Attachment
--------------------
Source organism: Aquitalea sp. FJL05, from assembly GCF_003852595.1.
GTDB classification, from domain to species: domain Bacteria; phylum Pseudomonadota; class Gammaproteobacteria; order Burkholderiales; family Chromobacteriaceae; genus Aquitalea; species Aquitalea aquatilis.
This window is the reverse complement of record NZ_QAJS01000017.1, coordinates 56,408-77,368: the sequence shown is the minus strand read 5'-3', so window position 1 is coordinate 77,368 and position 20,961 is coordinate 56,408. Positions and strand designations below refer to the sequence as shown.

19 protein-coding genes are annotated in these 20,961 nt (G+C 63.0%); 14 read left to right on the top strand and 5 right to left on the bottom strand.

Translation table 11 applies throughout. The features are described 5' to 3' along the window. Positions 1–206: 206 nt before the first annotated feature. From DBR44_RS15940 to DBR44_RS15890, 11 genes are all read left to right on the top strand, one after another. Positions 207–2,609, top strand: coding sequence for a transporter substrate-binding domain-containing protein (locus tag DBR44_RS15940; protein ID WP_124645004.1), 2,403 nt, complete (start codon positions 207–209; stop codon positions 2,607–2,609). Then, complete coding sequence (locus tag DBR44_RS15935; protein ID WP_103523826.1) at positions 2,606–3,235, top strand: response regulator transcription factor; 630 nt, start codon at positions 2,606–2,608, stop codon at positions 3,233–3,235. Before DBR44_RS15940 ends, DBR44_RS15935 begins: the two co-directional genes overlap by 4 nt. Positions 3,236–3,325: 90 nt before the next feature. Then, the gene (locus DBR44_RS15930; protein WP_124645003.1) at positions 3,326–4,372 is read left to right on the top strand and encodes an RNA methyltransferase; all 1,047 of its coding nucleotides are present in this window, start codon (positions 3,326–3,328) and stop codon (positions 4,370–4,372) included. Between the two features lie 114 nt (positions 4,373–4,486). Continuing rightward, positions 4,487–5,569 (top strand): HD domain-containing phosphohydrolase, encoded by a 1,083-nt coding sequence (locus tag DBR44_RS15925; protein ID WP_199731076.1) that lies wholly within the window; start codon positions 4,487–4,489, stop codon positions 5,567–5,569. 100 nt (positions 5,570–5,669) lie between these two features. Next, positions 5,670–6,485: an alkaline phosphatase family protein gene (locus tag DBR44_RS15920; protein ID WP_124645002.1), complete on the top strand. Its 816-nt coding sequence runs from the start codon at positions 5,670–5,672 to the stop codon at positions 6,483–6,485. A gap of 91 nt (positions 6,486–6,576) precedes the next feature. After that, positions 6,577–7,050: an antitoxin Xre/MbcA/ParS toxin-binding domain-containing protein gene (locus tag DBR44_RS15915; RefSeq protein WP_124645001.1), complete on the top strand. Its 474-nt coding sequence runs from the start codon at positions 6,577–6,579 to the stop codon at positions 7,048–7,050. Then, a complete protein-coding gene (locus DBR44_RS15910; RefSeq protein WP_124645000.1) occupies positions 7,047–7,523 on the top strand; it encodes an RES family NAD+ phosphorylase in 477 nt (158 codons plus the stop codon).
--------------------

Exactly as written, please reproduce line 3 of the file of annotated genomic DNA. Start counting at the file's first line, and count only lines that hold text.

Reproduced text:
This window is the reverse complement of record NZ_QAJS01000017.1, coordinates 56,408-77,368: the sequence shown is the minus strand read 5'-3', so window position 1 is coordinate 77,368 and position 20,961 is coordinate 56,408. Positions and strand designations below refer to the sequence as shown.